Your artworks
  • Rosie Nangala Flemming, Ngapa Jukurrpa (Water Dreaming) - Pirlinyarnu, 30.5x30.5cm
  • Rosie Nangala Flemming, Ngapa Jukurrpa (Water Dreaming) - Pirlinyarnu, 30.5x30.5cm
  • Rosie Nangala Flemming, Ngapa Jukurrpa (Water Dreaming) - Pirlinyarnu, 30.5x30.5cm
  • Rosie Nangala Flemming, Ngapa Jukurrpa (Water Dreaming) - Pirlinyarnu, 30.5x30.5cm
  • Rosie Nangala Flemming, Ngapa Jukurrpa (Water Dreaming) - Pirlinyarnu, 30.5x30.5cm
Rosie Nangala Flemming, Ngapa Jukurrpa (Water Dreaming) - Pirlinyarnu, 30.5x30.5cm
Rosie Nangala Flemming, Ngapa Jukurrpa (Water Dreaming) - Pirlinyarnu, 30.5x30.5cm
Rosie Nangala Flemming, Ngapa Jukurrpa (Water Dreaming) - Pirlinyarnu, 30.5x30.5cm
Rosie Nangala Flemming, Ngapa Jukurrpa (Water Dreaming) - Pirlinyarnu, 30.5x30.5cm
Rosie Nangala Flemming, Ngapa Jukurrpa (Water Dreaming) - Pirlinyarnu, 30.5x30.5cm

Rosie Nangala Flemming, Ngapa Jukurrpa (Water Dreaming) - Pirlinyarnu, 30.5x30.5cm

$145.00
Add to wishlist
  • Aboriginal Artist - Rosie Nangala Flemming
  • Community - Yuendumu
  • Aboriginal Art Centre - Warlukurlangu Artists Aboriginal Corporation
  • Catalog number - 1939/12
  • Materials - Acrylic on pre-stretched canvas
  • Size(cm) - H30.5 W30.5 D3.5
  • Postage variants - Artwork posted stretched and ready to hang
  • Orientation - Painted from all sides and OK to hang as wished

The site depicted in this painting is Pirlinyarnu (Mt. Farewell), about 165 km west of Yuendumu in the Northern Territory. Two Jangala men, rainmakers, sang the rain, unleashing a giant storm that collided with another storm from Wapurtali. The two storms travelled across the country, from Karlipinpa near Kintore. A Kirrkarlanji (brown falcon [Falco berigora]) carried the storm further west until it dropped the storm at Pirlinyarnu, forming an enormous Maliri (lake). A “mulju” (soakage) exists in this place today. At Puyurru the bird dug up a ‘warnayarra’ (rainbow serpent). The serpent carried water with it to create another large lake. Whenever it rains today hundreds of ‘ngapangarlpa’ (bush ducks) still flock to Pirlinyarnu. The ‘kirda’ (custodians) for this Jukurrpa are Jangala/Jampijinpa men and Nangala/ Nampijinpa women.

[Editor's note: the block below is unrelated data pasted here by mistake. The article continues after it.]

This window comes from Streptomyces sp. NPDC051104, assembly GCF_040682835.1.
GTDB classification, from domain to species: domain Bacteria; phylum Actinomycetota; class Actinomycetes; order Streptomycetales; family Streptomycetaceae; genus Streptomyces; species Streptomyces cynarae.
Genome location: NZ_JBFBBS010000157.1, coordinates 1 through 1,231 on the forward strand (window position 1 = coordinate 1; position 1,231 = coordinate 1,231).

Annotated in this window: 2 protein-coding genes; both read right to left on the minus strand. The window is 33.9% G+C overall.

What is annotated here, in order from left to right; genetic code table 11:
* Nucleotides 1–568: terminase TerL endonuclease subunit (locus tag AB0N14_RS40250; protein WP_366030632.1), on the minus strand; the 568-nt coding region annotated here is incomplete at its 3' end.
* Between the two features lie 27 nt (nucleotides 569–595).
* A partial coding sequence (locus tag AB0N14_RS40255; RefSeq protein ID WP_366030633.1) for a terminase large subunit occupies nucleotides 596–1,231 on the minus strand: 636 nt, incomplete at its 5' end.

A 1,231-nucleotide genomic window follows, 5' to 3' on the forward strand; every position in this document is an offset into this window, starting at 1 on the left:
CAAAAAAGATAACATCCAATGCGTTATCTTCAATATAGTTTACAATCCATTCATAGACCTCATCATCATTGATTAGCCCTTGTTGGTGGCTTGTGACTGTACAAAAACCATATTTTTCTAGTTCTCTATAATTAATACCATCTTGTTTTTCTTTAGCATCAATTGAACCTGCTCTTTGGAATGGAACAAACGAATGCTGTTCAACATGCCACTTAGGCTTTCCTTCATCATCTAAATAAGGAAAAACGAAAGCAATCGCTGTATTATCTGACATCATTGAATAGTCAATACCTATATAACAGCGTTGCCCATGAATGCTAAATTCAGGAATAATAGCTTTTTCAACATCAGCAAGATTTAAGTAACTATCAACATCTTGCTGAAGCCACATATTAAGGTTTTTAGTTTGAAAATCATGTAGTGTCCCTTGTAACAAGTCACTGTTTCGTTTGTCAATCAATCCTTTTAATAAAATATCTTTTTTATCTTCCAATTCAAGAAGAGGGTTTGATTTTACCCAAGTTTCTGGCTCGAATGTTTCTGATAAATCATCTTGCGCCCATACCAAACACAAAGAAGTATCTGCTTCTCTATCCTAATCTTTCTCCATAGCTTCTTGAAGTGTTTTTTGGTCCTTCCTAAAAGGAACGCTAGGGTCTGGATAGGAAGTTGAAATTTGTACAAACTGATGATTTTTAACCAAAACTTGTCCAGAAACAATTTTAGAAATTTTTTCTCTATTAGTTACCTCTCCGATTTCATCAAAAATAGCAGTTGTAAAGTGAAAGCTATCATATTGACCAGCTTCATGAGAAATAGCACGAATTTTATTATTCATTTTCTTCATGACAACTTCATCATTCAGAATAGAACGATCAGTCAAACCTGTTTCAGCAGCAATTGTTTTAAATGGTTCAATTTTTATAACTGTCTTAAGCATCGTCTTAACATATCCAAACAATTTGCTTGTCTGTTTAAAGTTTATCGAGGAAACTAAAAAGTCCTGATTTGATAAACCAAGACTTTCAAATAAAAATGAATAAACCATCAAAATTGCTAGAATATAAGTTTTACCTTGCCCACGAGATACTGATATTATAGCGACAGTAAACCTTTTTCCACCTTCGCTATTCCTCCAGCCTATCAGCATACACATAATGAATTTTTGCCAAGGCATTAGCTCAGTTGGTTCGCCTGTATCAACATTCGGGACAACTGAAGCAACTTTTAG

Rosie Nangala Fleming was born around 1928, at the time when many Warlpiri and other Central and Western Desert Peoples were living a traditional nomadic life. With her family she travelled around the country in the traditional way, visiting sacred sites and learning about her ancestors, her creation stories and her country. She and her late husband came from their ancestral country to live in Yuendumu when it began as a settlement sometime in the late 1940's. As a young woman, Rosie Nangala began working for Mrs Fleming, a Baptist missionary who assisted her in establishing a Warlpiri Women's museum at Yuendumu in the late 1970's, as a keeping place for ceremonial objects and a centre for women to meet. Rosie became president of the museum and administered it for many years. Rosie Nangala made artifacts, seed necklaces and mats for a number of years and when Warlukurlangu Artists Aboriginal Corporation, an Aboriginal owned and governed art centre, was established in 1985, Rosie was one of the first women to paint with acrylic on canvas. She paints her mother’s and her father’s Jukurrpa stories, stories which relate directly to her land, its features and animals. These stories were passed down to her by her father and mother and their parents before them for millennia. Her Dreamings are ngapa (water) from her mother’s side; and warlukurlangu (fire) and Yankirri (emu) from her father’s side. Every week day Rosie comes to the art centre, sits with her friends and paints. She still likes to go hunting when she can.

 



Life is better with art